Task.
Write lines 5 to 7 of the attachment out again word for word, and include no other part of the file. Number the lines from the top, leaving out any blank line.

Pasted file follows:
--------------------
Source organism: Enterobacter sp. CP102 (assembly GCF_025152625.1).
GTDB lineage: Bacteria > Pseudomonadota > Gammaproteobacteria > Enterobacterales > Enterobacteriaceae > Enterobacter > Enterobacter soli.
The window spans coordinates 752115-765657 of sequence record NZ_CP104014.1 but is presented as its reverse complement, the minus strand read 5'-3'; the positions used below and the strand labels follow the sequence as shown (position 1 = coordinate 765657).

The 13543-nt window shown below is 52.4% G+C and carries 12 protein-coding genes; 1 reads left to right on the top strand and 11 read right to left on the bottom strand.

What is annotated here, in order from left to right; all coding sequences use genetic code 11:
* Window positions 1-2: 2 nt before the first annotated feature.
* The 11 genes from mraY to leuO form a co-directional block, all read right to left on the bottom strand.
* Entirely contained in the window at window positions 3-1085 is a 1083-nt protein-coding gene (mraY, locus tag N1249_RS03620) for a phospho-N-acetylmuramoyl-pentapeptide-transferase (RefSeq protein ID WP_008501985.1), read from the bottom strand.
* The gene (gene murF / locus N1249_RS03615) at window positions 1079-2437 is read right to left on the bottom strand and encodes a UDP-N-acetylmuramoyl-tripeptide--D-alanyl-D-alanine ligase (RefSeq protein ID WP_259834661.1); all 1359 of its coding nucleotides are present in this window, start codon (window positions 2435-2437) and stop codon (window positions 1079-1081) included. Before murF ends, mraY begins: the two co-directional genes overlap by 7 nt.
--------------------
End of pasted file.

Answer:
What is annotated here, in order from left to right; all coding sequences use genetic code 11:
* Window positions 1-2: 2 nt before the first annotated feature.
* The 11 genes from mraY to leuO form a co-directional block, all read right to left on the bottom strand.